Khor Kharfot (Oman): ruins shed light on period pre-dating Islam

M Najmuz Zafar

Source -

400xnxkhor kharfot ruins shed light on period pre dating islam muscatdaily jpg pagespeed ic iyh2imnibx

(Top Left) A boulder cave with possible pirate activities. (Top Right and Below): Cave art of likely modern origin (Supplied photo)

Investigation into archaeological structures in various states of ruins at Khor Kharfot in Dhofar has highlighted the presence of a site pre-dating Islam.

The site has also been suggested as the possible location for Mormon Lehi to have built his ship that took him to Americas. Hidden from sight by steep ridges on either side, which rise sharply to a height of 500m, Khor Kharfot is a spring-fed lagoon where Wadi Sayq reaches the Arabian Sea.

The site is also important as previous expeditions have sought to find evidence here for a location of the City of Bountiful, as mentioned in the Book of Mormon.

The book makes several descriptions of the city, many of which fit the physical appearance of Khor Kharfot as it exists today. An expedition by British Exploring Society undertaken by Conor Bolas, Tony Han and Andrew Stokes-Rees in 2014 helped shed light on the site which has remained inaccessible because of its geography.

“From available evidence, it is likely that the site was home to a tribal society of Arabian inhabitants who primarily engaged in agriculture, with primitive forms of religion and spiritual practices. Fishing may have been a source of income with proximity to the sea and sustenance would also likely have come from the surrounding natural sources, wild foraging and hunting,” said the researchers in their study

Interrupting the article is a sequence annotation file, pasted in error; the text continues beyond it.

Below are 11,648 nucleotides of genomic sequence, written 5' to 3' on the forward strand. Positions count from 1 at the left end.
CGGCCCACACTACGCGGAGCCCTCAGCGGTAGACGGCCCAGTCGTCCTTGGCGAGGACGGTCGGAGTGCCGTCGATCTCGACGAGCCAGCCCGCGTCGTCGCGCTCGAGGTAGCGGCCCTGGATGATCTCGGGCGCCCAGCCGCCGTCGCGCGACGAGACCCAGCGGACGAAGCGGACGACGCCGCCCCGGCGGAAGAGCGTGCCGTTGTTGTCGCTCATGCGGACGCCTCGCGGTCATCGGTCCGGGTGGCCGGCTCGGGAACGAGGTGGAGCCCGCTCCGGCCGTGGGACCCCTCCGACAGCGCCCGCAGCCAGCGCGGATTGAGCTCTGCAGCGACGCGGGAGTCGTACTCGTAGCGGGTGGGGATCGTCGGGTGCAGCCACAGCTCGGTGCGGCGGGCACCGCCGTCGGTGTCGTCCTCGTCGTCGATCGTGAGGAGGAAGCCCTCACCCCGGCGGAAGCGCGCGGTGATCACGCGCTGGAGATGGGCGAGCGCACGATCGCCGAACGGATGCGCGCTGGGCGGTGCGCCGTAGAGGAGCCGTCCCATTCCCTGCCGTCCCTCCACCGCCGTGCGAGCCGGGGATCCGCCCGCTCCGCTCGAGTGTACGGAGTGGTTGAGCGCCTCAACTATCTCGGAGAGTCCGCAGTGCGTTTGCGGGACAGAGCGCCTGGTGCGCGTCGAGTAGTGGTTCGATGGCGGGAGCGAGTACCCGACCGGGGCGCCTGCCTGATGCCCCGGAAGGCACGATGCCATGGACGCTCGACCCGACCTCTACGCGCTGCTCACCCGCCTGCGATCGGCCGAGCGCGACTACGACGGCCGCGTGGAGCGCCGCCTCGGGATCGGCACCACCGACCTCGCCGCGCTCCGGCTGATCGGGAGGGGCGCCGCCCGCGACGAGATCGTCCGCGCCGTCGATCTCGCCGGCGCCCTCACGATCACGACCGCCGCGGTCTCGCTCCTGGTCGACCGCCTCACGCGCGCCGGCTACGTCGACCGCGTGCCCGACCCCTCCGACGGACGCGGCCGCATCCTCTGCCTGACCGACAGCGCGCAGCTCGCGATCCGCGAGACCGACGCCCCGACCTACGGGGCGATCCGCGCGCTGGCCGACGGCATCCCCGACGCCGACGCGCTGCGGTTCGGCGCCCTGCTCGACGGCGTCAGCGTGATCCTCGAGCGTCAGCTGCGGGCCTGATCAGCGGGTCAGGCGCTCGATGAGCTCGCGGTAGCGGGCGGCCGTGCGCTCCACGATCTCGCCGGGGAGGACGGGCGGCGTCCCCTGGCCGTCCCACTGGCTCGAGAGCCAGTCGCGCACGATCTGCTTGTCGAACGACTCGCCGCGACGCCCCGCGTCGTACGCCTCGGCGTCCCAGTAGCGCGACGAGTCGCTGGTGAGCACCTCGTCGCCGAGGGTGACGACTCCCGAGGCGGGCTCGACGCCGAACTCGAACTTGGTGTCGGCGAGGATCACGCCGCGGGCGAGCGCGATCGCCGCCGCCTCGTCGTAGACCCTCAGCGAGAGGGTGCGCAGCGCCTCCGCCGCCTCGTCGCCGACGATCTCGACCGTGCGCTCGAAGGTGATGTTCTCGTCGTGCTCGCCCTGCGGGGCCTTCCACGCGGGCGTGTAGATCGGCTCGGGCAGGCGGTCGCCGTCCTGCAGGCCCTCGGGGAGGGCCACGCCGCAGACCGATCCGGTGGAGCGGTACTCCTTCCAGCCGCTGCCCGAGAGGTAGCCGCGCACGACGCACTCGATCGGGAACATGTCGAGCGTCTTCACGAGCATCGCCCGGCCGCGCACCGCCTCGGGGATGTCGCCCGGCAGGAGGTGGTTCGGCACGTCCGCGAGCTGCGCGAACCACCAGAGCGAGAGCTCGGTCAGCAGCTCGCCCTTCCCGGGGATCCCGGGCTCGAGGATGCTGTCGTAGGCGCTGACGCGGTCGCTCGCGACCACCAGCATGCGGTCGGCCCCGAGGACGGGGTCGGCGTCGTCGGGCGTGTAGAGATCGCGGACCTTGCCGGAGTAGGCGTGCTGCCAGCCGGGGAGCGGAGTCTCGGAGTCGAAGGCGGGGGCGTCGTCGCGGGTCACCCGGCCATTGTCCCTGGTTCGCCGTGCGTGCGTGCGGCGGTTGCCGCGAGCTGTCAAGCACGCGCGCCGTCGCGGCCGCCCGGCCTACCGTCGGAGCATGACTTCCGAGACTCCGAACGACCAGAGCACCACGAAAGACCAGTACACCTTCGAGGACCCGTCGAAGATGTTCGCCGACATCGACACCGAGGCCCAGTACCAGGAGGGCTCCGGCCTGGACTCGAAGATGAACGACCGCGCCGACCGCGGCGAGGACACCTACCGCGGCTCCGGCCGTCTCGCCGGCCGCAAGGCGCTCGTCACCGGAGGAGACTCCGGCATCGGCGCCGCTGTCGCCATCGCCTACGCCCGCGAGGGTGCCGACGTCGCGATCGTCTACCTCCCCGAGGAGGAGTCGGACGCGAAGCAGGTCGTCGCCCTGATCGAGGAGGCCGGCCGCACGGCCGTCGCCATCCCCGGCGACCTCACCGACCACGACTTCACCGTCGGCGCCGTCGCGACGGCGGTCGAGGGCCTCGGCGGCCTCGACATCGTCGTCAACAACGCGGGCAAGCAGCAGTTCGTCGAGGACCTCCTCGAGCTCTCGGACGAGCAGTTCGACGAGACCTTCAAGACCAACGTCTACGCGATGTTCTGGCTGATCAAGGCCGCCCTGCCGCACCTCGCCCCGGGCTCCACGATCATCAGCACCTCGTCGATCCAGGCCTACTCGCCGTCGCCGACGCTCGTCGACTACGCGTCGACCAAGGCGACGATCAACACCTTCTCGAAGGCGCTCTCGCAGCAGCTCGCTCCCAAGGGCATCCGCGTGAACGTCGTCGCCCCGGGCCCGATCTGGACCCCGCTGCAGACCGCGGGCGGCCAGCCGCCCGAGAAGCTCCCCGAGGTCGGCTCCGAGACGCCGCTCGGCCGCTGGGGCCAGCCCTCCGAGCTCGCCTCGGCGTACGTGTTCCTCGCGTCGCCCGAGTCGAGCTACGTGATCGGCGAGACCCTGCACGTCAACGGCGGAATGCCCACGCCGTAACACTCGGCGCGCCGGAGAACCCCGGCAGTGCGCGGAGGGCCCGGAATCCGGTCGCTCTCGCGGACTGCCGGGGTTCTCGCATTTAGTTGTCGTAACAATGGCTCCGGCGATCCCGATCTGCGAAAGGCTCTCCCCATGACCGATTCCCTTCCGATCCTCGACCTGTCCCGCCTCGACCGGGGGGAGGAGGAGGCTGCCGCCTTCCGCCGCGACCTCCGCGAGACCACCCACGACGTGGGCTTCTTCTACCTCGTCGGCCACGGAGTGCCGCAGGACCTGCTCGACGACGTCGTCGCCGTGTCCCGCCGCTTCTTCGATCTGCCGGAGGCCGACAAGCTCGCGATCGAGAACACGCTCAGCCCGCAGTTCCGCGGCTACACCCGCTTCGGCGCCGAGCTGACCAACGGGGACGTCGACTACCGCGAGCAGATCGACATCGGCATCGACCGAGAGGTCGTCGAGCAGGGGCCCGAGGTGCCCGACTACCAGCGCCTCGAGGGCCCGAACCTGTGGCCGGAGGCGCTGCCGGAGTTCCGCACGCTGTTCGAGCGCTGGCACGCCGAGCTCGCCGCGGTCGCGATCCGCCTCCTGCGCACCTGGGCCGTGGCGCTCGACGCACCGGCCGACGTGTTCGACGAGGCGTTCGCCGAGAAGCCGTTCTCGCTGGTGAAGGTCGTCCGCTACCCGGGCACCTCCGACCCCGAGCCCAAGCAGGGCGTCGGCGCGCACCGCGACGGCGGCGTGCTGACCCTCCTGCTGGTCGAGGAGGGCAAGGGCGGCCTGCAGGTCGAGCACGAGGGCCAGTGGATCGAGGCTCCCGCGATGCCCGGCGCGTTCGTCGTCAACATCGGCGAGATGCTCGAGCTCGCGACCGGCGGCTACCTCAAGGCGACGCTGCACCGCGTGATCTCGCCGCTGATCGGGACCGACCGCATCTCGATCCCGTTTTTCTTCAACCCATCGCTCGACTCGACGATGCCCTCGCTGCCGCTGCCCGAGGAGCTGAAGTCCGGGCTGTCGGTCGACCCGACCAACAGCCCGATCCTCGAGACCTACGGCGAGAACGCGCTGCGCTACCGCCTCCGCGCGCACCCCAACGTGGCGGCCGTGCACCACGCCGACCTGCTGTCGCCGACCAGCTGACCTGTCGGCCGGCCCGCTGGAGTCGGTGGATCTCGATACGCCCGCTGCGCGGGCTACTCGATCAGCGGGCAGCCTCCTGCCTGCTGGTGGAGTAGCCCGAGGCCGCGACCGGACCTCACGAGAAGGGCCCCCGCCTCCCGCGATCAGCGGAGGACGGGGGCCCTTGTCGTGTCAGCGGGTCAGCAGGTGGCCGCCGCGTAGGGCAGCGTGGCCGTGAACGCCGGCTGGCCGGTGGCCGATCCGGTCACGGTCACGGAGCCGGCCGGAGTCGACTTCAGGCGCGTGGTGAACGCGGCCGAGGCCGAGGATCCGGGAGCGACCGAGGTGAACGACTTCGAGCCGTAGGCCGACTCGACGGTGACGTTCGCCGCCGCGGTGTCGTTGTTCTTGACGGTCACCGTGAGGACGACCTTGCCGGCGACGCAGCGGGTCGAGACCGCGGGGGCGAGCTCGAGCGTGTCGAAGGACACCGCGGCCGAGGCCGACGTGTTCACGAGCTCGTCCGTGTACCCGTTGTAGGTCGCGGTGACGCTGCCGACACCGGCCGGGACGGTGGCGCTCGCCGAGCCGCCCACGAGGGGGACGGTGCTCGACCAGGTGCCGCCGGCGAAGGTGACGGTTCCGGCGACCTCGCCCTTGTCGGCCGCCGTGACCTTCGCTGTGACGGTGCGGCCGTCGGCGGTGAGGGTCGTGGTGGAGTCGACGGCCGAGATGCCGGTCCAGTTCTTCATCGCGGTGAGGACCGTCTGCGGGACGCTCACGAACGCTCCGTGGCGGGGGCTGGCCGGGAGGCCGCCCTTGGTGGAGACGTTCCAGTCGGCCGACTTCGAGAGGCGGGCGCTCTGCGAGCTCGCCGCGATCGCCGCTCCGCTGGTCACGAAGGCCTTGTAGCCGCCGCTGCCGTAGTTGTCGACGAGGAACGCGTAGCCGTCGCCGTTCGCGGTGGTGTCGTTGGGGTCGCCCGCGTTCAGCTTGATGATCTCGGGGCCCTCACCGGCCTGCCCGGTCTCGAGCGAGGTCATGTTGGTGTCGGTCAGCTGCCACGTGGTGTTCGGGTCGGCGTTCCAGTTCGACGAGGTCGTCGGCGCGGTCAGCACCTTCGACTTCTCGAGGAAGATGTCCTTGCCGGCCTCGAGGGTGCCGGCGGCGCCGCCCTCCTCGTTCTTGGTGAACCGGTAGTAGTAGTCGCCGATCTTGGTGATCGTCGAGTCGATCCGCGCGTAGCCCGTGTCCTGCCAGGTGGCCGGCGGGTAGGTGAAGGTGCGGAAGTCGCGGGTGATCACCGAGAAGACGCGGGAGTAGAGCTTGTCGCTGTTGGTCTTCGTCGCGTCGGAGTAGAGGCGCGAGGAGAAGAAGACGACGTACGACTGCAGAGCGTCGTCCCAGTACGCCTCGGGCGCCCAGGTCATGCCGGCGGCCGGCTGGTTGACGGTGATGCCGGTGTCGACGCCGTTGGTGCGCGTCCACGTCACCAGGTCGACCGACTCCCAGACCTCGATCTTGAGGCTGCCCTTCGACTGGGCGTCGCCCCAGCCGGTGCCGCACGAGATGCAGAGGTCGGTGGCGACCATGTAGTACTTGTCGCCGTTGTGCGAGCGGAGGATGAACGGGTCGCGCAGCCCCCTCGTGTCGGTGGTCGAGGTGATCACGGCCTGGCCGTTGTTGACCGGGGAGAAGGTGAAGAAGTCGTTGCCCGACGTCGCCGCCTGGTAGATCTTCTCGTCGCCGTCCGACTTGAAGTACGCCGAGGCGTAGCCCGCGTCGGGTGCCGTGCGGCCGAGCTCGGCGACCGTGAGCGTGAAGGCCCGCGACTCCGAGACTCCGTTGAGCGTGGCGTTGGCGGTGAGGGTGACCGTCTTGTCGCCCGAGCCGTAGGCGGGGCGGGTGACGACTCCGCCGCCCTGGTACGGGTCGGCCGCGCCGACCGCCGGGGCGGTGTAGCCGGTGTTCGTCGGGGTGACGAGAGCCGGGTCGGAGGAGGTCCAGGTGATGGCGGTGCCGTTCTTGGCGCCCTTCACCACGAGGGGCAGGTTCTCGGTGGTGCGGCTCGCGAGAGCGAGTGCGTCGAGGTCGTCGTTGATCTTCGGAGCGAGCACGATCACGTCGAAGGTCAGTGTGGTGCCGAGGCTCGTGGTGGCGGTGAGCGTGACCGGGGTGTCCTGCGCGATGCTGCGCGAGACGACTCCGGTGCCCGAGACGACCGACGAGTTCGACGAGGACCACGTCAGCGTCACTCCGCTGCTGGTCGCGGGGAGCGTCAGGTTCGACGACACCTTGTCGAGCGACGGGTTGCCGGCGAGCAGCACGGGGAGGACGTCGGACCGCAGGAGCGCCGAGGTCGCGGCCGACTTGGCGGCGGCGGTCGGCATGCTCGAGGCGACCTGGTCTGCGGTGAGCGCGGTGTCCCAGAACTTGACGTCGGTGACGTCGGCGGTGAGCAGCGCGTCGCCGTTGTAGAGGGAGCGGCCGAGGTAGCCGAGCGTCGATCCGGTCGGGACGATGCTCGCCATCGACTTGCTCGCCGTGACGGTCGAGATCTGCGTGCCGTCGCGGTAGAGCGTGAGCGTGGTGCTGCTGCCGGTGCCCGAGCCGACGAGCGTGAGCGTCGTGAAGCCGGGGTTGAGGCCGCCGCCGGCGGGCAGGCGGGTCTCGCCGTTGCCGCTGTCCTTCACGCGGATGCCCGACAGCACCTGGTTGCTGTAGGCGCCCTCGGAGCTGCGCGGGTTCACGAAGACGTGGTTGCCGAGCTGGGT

Many of the structures recorded would have been simple dwellings for people, while there are several structures that seem to have had defensive uses. “Some of the rocks used are extremely large and have been quite obviously placed as a wall. The high point also suggests a look-out or stronghold area as if attacked by raiders from the sea,” said Bolas.

The site is strewn with several burial sites, with a few on cliff top suggesting spiritual significance or reserved for individuals of importance in society.

“One site in particular is clearly a burial tomb on the east side of the lagoon, beside the seafront. Significant stonework is visible within the collapsed walls of the tomb, detailing a square inner wall, roughly 8.5x8.5m. This tomb is likely the burial site of member(s) of great importance as work has gone into its structure, possible a religious leader or nobility. It is this site that has been suggested as the possible location for the passing through of the Mormon Lehi,” he said.

The researchers stated that it is likely that the society was pushed from the area by climactic conditions, as the climate got drier and hotter, with increasingly unpredictable flash flooding in the Khareef season.

“It is estimated that the ruins pre-date modern-day Islamic religious practices. Evidence of this has come from the lack of any clear mosque like building and the presence of cliff top sites of no obvious relevance to dwellings – likely to have ritualistic or spiritual significance, unlike the practices of modern Islam,” said Bolas.